How To Scale A Node Server That Will Be Having Long-running Tasks For Each User
I am building a service where each user will be able to have a long running task (think web scraper). An Express API will be used to manage users and spin up processes.
My initial plan was to have an API that spins up child processes which is fine for a small number of users. After a certain point, the server will reach capacity and I am not sure what I can do at this point.
If you're really going to have a long running process per user, then you will have to test how many of these processes a single server will handle and then you will have to add servers (perhaps with either a form of clustering or with custom code to start processes on other servers) when you scale beyond that tested limit.
If the long running task is really something like web scraping, then you may want to create an asynchronous design for this work (rather than a process per user) and use a work queue for divvying up any CPU-intensive work among worker processes. node.js is very good at running lots and lots of asynchronous I/O related things at once. Where you have to get other CPUs involved is any CPU-intensive work. Without understanding precisely what the long running work is, it's hard for us to make a very specific suggestion.
In a nutshell, as much as possible should be using asynchronous I/O which scales really well by itself in node.js. CPU-intensive works should be farmed out to other CPUs via some sort of work queue. Singe host clustering (the node.js cluster module) can apply multiple CPUs to even the asynchronous work. A work queue and multiple processes can apply multiple CPUs to the CPU-intensive work. If you need more scale than that, then you will want a work queue manager that can farm out the jobs to even other servers in your pod.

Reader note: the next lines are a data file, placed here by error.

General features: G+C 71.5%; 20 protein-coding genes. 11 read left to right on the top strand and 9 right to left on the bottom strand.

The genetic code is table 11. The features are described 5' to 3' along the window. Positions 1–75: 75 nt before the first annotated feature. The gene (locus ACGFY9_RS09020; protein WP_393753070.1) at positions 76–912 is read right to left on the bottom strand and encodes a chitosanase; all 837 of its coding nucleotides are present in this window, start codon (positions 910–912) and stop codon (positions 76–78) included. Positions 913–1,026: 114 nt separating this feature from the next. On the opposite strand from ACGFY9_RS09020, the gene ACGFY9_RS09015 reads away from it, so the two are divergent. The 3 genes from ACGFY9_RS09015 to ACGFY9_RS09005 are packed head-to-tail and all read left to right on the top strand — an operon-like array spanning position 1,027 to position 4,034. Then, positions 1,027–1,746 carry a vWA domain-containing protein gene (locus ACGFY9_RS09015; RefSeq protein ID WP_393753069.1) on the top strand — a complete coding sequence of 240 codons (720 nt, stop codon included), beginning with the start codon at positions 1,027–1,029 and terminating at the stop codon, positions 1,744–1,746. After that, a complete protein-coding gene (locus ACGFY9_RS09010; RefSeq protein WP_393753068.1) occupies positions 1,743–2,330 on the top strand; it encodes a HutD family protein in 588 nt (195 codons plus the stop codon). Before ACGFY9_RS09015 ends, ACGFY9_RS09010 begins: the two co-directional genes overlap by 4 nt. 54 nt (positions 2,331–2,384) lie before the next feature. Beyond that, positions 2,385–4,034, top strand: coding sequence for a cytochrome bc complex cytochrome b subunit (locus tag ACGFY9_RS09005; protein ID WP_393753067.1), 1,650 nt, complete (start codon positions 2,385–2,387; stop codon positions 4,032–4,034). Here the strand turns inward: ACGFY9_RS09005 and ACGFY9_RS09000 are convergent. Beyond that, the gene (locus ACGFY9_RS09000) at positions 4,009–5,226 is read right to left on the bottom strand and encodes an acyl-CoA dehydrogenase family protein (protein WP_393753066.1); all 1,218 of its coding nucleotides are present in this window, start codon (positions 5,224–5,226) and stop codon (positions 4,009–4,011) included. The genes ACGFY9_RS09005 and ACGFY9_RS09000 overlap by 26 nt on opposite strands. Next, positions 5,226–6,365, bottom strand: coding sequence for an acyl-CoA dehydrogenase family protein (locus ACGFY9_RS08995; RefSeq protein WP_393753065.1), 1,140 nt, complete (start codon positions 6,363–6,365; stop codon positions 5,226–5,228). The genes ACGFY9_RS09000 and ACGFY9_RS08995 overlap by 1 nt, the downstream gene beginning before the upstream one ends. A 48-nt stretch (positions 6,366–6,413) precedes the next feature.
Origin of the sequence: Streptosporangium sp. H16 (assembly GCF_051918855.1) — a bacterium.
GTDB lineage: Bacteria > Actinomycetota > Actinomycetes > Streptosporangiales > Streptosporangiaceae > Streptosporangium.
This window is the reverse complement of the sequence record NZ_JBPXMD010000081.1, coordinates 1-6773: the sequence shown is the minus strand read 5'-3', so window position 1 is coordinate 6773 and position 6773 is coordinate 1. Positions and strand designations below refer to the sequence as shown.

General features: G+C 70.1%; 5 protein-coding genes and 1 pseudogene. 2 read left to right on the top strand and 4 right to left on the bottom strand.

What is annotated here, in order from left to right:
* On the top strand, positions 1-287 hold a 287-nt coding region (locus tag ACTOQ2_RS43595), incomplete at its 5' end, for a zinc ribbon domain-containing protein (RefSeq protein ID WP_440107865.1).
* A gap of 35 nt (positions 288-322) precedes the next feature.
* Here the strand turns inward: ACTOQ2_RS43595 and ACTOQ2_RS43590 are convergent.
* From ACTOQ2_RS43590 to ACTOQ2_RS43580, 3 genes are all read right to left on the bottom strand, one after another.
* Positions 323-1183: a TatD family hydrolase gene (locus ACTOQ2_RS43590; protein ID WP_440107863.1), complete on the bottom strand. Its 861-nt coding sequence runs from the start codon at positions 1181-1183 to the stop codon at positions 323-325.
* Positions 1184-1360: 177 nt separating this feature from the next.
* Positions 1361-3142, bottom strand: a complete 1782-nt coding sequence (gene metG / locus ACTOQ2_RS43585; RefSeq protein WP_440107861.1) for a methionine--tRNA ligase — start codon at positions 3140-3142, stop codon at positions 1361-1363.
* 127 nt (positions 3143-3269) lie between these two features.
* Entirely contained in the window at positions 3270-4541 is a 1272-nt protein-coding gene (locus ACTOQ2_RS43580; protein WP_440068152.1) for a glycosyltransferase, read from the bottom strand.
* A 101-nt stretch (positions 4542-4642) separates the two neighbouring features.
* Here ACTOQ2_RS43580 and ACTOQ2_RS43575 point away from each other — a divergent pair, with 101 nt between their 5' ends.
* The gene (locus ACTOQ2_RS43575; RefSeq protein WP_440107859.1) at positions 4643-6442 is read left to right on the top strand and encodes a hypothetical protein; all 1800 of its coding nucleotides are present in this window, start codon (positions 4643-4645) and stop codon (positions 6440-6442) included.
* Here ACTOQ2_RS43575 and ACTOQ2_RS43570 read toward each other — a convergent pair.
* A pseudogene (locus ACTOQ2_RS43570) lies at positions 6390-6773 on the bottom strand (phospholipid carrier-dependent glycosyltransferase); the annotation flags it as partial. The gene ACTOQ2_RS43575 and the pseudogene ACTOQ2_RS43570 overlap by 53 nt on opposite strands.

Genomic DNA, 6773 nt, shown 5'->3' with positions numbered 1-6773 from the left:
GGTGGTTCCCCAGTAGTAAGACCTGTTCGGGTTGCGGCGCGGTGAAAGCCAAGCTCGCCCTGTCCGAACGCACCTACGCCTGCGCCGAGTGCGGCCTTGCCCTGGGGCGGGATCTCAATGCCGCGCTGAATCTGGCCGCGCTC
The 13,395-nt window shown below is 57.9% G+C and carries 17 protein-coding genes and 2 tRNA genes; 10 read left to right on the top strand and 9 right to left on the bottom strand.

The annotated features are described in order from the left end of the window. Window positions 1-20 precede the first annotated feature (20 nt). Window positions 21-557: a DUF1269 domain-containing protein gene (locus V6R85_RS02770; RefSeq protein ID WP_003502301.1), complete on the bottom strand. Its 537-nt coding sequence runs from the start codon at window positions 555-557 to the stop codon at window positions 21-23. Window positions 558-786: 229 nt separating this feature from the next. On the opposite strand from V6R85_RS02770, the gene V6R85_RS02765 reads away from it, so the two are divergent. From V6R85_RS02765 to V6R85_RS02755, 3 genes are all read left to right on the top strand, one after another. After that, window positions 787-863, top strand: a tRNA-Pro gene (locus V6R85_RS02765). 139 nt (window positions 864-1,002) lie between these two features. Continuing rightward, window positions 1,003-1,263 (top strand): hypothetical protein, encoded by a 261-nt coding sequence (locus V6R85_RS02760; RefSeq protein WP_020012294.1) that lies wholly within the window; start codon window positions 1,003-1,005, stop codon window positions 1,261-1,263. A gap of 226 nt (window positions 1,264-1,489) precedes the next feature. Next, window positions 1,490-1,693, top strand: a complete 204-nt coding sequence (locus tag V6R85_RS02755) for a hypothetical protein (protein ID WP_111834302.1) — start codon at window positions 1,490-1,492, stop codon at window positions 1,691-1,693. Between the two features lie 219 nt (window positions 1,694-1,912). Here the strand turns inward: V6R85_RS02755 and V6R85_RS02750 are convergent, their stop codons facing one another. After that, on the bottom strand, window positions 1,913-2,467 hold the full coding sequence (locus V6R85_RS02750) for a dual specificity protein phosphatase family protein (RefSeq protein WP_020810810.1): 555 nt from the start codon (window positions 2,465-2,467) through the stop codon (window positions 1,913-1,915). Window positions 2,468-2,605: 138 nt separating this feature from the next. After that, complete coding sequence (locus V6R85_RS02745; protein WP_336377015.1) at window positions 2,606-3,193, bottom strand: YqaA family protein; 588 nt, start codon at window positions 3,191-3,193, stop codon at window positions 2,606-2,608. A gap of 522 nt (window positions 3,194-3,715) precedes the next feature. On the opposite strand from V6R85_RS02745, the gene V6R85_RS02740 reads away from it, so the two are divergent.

It is possible to create a design that uses a work queue that as the work load gets higher and higher your server resources go to max load and do as much as they can and it just increases the response time as it takes longer to complete a given request (and the work queue gets longer and longer), but it's still working on all the requests. This would be advisable over a design that tries to create a new process per user and eventually just overwhelms the server by consuming too many resources.
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